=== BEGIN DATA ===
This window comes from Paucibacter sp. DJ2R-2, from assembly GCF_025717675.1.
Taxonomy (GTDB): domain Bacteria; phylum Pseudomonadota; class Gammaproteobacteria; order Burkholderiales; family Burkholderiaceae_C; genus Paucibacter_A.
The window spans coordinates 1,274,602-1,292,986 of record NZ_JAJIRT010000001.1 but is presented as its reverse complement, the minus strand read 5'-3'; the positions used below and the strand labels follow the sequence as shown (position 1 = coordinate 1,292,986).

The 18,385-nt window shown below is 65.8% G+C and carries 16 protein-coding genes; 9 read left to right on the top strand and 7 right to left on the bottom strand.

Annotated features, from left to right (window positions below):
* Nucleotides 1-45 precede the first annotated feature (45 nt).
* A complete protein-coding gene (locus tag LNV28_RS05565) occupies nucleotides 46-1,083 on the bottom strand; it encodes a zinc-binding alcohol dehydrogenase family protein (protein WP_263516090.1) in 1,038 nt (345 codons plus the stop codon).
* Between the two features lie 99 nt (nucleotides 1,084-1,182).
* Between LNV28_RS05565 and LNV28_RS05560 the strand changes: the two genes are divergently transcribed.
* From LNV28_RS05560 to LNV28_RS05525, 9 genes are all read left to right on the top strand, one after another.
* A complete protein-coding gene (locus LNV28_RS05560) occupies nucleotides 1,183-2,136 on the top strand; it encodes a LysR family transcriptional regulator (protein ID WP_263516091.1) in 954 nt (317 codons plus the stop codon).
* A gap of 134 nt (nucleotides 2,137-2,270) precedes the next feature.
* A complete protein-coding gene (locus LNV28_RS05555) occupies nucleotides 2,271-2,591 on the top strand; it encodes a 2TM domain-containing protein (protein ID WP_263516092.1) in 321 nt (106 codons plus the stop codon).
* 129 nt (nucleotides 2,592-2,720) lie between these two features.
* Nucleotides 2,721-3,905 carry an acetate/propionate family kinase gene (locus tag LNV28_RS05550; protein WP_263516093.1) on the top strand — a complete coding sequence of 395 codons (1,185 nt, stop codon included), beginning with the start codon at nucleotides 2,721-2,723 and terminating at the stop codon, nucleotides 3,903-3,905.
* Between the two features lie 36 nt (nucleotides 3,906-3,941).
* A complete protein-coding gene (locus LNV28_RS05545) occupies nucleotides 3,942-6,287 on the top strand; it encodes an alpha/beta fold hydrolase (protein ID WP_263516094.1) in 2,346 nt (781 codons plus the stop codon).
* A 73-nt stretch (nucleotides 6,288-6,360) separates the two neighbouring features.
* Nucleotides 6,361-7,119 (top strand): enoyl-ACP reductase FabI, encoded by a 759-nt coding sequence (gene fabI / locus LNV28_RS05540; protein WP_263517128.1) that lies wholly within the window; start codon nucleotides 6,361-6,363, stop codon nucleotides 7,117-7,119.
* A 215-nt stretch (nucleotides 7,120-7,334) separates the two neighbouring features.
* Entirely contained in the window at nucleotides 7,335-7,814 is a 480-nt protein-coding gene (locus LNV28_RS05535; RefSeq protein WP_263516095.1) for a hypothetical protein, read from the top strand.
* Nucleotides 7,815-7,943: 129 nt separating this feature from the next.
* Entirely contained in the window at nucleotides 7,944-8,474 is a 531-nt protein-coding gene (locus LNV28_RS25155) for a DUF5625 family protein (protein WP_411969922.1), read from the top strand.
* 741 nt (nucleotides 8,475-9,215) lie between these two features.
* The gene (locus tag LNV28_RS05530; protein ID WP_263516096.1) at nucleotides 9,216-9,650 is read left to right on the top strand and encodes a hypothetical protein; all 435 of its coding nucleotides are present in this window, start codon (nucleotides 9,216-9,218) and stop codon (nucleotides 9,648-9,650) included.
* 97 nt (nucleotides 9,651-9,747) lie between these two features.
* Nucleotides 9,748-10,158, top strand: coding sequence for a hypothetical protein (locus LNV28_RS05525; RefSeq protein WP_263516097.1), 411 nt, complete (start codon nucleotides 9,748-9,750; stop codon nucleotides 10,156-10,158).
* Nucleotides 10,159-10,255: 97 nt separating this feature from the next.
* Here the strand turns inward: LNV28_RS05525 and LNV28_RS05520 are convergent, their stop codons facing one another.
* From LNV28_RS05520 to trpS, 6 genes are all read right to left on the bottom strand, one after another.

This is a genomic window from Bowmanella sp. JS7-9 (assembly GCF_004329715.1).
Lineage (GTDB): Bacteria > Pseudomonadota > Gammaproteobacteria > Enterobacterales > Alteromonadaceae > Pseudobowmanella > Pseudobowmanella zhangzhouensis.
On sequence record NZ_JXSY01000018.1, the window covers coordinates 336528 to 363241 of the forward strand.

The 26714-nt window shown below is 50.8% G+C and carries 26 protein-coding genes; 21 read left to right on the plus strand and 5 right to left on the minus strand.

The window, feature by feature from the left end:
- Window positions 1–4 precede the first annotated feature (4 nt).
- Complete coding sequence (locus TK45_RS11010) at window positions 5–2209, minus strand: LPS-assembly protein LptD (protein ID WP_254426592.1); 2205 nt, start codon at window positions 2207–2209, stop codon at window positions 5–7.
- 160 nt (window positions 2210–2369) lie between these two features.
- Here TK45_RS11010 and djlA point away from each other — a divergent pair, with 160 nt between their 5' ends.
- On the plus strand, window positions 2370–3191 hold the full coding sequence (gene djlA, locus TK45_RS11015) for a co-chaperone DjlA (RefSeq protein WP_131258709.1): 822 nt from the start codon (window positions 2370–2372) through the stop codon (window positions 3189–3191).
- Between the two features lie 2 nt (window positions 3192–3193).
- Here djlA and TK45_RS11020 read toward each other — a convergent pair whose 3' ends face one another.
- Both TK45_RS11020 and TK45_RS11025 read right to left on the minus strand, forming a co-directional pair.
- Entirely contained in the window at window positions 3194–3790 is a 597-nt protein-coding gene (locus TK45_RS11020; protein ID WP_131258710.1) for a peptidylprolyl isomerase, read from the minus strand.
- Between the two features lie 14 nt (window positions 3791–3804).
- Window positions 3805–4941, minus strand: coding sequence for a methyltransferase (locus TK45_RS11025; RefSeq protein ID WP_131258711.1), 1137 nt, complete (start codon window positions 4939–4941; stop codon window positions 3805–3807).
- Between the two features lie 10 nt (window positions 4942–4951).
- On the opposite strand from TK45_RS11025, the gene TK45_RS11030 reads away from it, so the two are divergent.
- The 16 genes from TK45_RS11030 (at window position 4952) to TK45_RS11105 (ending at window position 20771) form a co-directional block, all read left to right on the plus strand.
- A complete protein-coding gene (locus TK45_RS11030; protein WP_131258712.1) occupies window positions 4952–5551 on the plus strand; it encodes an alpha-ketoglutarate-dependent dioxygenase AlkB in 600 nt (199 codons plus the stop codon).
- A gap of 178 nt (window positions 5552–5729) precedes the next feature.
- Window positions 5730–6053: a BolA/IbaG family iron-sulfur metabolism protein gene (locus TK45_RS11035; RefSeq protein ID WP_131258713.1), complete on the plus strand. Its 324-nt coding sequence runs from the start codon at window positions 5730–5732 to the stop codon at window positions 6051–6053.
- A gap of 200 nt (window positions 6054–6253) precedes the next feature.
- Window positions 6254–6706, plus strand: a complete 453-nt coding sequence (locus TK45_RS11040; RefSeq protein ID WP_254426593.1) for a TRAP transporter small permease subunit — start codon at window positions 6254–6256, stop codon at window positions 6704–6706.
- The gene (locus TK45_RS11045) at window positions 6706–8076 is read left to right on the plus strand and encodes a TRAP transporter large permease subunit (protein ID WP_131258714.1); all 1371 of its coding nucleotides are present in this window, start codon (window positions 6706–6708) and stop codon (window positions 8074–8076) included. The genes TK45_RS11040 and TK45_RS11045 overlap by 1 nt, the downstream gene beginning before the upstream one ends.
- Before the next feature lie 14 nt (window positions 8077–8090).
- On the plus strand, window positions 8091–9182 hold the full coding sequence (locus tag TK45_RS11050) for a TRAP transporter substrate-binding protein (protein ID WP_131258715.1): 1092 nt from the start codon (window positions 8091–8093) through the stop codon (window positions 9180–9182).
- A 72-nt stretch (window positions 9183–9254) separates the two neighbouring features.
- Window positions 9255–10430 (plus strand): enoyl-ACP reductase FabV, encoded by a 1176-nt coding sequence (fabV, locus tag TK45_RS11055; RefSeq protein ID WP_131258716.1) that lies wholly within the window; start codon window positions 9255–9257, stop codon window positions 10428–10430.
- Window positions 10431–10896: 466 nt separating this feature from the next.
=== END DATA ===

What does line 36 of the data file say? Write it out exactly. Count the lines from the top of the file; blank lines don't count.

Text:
- Window positions 1–4 precede the first annotated feature (4 nt).